Still another object of the invention is to provide a candy pop device in which a housing part is movable relative to a candy support stick supported by a rotatable candy support pop holder.

Still another object is to provide a removable and replaceable upper housing, each of which have different shapes and/or movements such as stationary, rotatable, movable, up and down, in or out, i.e., a car spinning around on a track, a fox chasing a chicken, a girl chasing a boy, a fan, one's arm raising up and down, as well as any other movements. Also the housing may have different drawings, characters, figures, etc. on the housing.

Other objects and advantages of the invention will become obvious to those skilled in the art upon reading the specification and viewing the drawings.

BRIEF DESCRIPTION OF THE DRAWINGS

FIG. 1 illustrates a side view illustrating an overall view of the device;

FIG. 2 illustrates a cut-away view showing the relative parts of one modification of the device;

FIGS. 3a and 3 b illustrate different views of the gearing system for rotating the upper housing;

FIG. 4 illustrates a cut-away side view of a modification;

FIG. 5 illustrates a side view of a modification;

FIG. 6 illustrates a front view of the modification shown in FIG. 5; and

FIGS. 7-9 illustrate different modifications.

DETAILED DESCRIPTION

Now referring to the drawings, the different views illustrate an operative spinner candy toy wherein the same reference characters are used for the same operative parts throughout the drawings.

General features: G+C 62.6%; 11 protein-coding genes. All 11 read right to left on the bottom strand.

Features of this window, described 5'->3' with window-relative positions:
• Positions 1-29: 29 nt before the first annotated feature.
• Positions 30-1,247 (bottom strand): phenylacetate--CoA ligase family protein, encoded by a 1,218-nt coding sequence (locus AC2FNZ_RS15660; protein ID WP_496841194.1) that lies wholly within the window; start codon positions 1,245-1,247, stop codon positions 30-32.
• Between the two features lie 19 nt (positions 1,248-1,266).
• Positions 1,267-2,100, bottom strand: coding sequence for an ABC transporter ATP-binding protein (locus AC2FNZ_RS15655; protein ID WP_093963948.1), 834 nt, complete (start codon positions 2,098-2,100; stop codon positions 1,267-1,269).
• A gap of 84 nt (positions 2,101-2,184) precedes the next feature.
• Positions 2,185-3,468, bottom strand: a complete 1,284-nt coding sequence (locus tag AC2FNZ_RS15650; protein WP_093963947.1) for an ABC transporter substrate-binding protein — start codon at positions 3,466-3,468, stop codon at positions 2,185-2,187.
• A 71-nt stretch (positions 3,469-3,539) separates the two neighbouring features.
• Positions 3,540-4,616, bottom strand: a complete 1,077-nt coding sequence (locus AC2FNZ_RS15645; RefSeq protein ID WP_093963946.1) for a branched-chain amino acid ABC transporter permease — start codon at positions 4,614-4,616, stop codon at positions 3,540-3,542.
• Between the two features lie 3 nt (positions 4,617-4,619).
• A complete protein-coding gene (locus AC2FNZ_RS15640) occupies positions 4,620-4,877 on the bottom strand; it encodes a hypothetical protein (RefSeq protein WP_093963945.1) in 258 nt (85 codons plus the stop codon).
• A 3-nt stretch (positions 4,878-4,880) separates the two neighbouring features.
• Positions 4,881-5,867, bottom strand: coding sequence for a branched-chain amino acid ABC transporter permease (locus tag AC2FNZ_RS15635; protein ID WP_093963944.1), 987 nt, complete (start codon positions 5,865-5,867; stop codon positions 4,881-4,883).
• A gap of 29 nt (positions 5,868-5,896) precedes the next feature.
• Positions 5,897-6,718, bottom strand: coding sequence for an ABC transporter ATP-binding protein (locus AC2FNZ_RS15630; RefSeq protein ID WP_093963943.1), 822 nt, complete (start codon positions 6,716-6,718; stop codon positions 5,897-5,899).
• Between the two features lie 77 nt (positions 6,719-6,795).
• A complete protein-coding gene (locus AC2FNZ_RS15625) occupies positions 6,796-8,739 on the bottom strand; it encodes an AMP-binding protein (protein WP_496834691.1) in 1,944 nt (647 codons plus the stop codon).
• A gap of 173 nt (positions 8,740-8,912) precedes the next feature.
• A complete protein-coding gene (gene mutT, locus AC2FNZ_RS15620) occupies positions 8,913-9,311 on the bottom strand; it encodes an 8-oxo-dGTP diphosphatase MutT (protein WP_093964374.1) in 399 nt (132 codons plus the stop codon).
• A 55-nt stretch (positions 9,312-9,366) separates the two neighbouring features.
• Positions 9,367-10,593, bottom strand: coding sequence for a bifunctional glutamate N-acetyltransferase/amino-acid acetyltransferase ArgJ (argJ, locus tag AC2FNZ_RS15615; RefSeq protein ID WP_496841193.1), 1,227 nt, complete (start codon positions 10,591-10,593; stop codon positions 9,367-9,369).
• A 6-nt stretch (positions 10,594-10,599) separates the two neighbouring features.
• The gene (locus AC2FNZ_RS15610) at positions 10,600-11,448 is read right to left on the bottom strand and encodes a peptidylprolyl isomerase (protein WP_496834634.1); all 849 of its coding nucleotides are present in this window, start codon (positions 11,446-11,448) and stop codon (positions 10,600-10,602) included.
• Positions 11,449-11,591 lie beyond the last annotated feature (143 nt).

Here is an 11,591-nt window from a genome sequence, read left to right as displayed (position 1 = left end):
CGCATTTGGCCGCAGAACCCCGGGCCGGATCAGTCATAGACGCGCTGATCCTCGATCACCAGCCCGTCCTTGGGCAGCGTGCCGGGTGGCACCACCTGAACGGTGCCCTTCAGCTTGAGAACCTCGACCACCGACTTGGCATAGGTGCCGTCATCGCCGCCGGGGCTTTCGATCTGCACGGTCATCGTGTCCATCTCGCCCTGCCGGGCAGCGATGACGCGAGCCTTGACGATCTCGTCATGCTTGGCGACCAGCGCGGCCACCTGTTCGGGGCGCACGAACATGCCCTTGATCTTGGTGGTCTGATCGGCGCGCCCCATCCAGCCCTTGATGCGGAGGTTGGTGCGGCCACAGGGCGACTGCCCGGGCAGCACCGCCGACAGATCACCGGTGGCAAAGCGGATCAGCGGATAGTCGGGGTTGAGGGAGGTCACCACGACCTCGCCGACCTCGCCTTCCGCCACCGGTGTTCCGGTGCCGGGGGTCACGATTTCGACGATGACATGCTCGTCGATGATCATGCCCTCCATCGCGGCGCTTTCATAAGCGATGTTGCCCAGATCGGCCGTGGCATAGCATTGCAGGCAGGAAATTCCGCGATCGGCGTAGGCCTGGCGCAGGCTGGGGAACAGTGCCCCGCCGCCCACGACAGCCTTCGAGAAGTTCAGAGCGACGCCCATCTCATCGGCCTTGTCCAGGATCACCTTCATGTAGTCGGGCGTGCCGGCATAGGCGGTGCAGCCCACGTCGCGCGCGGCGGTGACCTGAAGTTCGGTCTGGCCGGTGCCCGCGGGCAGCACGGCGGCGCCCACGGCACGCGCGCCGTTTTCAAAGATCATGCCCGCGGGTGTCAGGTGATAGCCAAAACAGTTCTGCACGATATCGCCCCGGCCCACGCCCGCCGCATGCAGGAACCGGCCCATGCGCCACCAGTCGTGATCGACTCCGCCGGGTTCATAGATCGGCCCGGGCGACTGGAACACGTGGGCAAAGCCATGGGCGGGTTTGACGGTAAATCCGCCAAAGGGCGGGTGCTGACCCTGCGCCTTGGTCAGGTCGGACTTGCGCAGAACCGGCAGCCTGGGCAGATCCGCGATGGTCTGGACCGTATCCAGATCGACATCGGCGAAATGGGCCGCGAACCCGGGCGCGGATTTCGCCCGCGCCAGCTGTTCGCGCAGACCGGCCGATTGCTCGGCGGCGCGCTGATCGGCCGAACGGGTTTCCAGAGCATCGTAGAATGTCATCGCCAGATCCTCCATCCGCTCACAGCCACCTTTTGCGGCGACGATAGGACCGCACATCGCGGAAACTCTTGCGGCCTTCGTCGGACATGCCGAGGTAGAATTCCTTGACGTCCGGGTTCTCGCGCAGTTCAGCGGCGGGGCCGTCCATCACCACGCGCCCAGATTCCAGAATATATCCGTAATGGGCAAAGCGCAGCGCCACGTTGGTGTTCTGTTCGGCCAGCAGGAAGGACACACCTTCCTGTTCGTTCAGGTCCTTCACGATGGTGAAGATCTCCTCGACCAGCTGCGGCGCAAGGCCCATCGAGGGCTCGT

FIG. 1 is a side view of a spinner device including a main housing 10 which can be clear plastic, a contact button control switch 12, an upper housing 14 which can be rotatable and/or have appendages which are movable relative to the upper body, a lollipop 16 on a support 18 which is secured in a rotatable candy support holder 44 which is secured to the candy support holder. FIG. 2 illustrates a clear plastic device illustrating a hinged cover 20 at the bottom which can be opened to insert or replace one or more batteries 22. The battery operates a motor 24 which is controlled by the switch 12. The switch can be an on-off type or one that functions only while pressed, in order to operate the motor. The motor drives a first gear 28 which is rotatable around a vertical axis. The first gear drives a first horizontal gear 30 via shaft 32, which in turn drives a second horizontal gear 34. The second horizontal gear drives a second vertical gear 36 which drives a third vertical gear 38 via a second shaft 40. The third vertical gear drives a fourth vertical upper housing drive gear 42 which is shown larger than the other gears in order to drive the candy support holder and the upper housing at a slow rate. The fourth vertical gear rotates the gear 42 which rotates the candy support holder 44 to which the upper housing is secured for rotation with the candy support holder. The upper housing is secured to the candy support holder at 46 for rotation with the candy support holder.